My own Toyota story

You tell me about unintended acceleration, I’m likely to snap back: “Hell, I have enough trouble trying to come up with intended acceleration.”

That said, there are people who think Toyota has truly screwed the pooch with this little scandal. The Autoextremist, for instance, weighs in:

The Toyota implosion marks a definitive shift in the American automotive landscape. After dominating the hearts and minds of the American consumer public for the better part of three decades, we are now witnessing the end of Toyota’s reign over this market.

With Toyota unable to avoid the kind of national and now international scrutiny — and notoriety — that has humbled lesser companies, we will see Toyota eventually fall back from the top tier in this market, eclipsed by a host of savvy competitors led by a dramatically rejuvenated Ford and an increasingly aggressive Hyundai.

Maybe. I’m hearing from people wondering if they should unload their Toyotas now while there’s still time. (Answer: No.) Having survived a bout of unplanned wide-open throttle, I continue to believe that anything automotive is ultimately fixable.

It was late one night, and I was heading home in my ancient Celica from a swing shift at what may be considered a moderate speed. And then it wasn’t quite so moderate. I glanced at the tach, which was way up by the 5500-rpm redline. Okay, fine: if we have to do this in second gear all the way home, we shall.

The next day, the problem was diagnosed: broken throttle spring. Replacement part: $2.

Nowadays, of course, you can’t get anything diagnosed for under three figures. J. Random Camryite almost certainly has a slushbox and no idea how to take it out of gear. (“Won’t it hurt the transmission?” Well, maybe. On the other hand, crashing into something will hurt a whole lot more than the transmission.) And most of the time, popping the hood won’t tell you a damn thing unless there’s been major engine trauma.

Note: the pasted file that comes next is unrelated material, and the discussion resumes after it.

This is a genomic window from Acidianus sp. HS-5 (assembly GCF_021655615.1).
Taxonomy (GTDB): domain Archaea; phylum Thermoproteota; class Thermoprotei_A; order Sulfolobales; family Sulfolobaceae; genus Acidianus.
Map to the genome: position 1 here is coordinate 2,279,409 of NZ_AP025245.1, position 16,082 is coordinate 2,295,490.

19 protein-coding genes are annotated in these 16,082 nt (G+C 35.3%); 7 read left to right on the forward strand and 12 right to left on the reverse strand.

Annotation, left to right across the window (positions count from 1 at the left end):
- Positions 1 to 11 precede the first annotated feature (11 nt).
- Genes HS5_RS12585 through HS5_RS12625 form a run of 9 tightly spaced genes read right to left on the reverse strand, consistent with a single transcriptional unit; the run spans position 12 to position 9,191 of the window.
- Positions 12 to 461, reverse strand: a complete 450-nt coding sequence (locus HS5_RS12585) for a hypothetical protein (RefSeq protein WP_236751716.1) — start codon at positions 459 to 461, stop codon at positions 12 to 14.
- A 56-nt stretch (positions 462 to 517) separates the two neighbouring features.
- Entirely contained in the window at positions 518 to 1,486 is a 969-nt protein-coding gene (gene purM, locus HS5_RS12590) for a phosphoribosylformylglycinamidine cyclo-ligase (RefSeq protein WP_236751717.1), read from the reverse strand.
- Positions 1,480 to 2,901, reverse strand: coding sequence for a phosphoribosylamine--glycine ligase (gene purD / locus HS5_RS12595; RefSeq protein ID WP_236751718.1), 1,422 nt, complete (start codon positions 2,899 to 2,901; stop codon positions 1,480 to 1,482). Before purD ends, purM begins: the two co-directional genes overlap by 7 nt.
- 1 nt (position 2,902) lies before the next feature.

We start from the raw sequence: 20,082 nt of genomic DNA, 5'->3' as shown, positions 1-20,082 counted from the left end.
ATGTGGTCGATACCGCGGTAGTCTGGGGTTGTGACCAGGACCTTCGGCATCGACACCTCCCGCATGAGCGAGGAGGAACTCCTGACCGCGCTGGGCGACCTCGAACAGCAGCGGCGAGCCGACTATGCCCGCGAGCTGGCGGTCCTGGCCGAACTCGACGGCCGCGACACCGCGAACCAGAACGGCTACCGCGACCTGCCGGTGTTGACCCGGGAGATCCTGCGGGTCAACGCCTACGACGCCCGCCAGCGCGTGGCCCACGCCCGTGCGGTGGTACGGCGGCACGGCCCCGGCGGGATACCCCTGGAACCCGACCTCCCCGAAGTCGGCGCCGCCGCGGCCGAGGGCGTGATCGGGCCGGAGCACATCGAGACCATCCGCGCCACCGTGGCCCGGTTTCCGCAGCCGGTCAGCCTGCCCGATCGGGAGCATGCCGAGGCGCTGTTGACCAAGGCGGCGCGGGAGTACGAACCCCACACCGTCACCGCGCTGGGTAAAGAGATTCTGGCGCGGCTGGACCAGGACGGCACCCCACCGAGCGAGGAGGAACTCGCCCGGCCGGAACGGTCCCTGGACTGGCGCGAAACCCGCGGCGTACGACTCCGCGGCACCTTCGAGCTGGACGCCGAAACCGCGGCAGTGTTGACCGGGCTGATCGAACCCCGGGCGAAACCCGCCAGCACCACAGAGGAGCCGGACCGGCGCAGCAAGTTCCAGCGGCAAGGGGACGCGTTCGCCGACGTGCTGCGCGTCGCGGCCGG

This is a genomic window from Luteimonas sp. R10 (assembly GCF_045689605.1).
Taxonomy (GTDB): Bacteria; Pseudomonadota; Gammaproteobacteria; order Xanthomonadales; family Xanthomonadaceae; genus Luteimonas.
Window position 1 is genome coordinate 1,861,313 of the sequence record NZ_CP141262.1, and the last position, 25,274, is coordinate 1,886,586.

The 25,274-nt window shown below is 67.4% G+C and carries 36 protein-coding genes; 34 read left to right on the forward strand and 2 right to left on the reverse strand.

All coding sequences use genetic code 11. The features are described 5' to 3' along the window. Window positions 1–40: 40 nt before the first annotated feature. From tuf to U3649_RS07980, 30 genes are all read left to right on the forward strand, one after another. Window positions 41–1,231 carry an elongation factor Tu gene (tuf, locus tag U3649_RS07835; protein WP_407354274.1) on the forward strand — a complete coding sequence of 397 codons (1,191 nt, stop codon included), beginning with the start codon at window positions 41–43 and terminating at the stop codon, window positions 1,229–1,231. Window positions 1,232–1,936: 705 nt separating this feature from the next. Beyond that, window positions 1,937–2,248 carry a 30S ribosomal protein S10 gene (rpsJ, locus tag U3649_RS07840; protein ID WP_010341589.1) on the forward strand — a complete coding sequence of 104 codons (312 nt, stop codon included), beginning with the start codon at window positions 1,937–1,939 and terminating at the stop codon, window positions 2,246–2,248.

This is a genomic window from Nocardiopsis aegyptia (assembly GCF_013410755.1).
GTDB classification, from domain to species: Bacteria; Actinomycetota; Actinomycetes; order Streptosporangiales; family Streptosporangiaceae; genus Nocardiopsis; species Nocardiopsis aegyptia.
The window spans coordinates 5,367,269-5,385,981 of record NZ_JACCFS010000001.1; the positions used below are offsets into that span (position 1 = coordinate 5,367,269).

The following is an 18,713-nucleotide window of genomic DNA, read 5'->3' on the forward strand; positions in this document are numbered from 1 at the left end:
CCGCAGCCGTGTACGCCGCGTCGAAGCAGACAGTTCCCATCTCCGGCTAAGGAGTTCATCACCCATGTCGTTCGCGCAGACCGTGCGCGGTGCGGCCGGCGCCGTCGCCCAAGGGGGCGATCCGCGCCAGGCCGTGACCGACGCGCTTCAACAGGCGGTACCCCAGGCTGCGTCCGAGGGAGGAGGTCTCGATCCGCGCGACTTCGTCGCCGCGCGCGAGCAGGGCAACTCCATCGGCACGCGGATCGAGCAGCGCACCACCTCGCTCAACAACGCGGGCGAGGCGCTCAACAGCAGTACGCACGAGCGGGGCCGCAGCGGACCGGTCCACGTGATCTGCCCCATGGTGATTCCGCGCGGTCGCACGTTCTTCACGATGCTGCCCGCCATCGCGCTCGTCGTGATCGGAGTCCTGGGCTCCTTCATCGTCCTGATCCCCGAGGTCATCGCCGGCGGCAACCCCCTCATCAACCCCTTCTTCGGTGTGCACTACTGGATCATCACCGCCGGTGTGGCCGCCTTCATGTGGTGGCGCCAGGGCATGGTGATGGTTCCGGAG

The point, though, is that this kind of incident is survivable, provided you don’t suddenly dissolve into a puddle of fear.


  1. fillyjonk »

    4 February 2010 · 10:53 am

    And maybe I’m overly sensitive to such things – as someone who has had to do things like get a rental car in the past when my sole source of transportation was in the shop – but Panetta’s “Just stop driving them for now” statement isn’t that helpful. I’m sure there are thousands of folks in the US rolling their eyes and going, “Sure, Leon, I’ll just go to my spare garage and pull out the spare car I keep for situations just like this.” Or maybe the idea is that folks will shift to taking light rail to work…the light rail that doesn’t exist in most communities.

    I’m beginning to think we need to go back to cars like the 1960s era Beetles, where someone with a few tools and a modicum of common sense could fix, or at the very least, diagnose, the problems that cropped up with the car.

  2. CGHill »

    4 February 2010 · 11:40 am

    That was actually Ray LaHood, but all the government’s car guys are required to sound equally stupid.

  3. fillyjonk »

    4 February 2010 · 11:49 am

    D’oh. And I should have known, LaHood was from not too far away from where I used to live.

  4. Jeff Brokaw »

    4 February 2010 · 8:23 pm

    So, all I’m hearing is that my careful strategy to avoid Toyota is finally vindicated, after 25 years!

  5. Jeffro »

    4 February 2010 · 9:57 pm

    I suspect the “dissolve in a puddle of fear” has a lot to do with the problems. I’ve had several throttle return springs break on carb equipped vehicles and one semi. Sticking my toe under the pedal and pulling back kept things under control several times, and just shutting the vehicle off worked, too. A pair of pliers to straighten a few coils, hook the spring, and drive to a parts store to buy a new spring.

  6. Donna B. »

    5 February 2010 · 1:06 am

    This fiasco reminds me once again that I need to thank my father and mother for teaching me more than how to put the car in gear and press “go”.

  7. Mel »

    7 February 2010 · 12:43 am

    In one of the tragic cases, where the folks were killed in a Toyota crash presumably due to unexpected acceleration … I never could understand why they didn’t turn the key off.

    I mean, they made a frickin 911 call from the car!

    Of note – If you ever have to perform the “turn engine off while driving” maneuver, you’ll have to turn said key back to “run” after the engine dies, lest your steering will be locked. Considering I had to do this on the Belle Isle Bridge in heavy traffic, that could have been “bad”.

    Reason for my use of this technique: I replaced the water pump but didn’t sufficiently tighten the fan during replacement … which tried to exit through the radiator.

    To be fair, as soon as I heard the noise I knew what I had done … made a rapid lane change under power (and a now useless water pump), pointed towards the shoulder and a wide open exit, then killed it so as to not cook the engine.

    Like Donna, I need to thank my parents for teaching me more than just how to press “go”.

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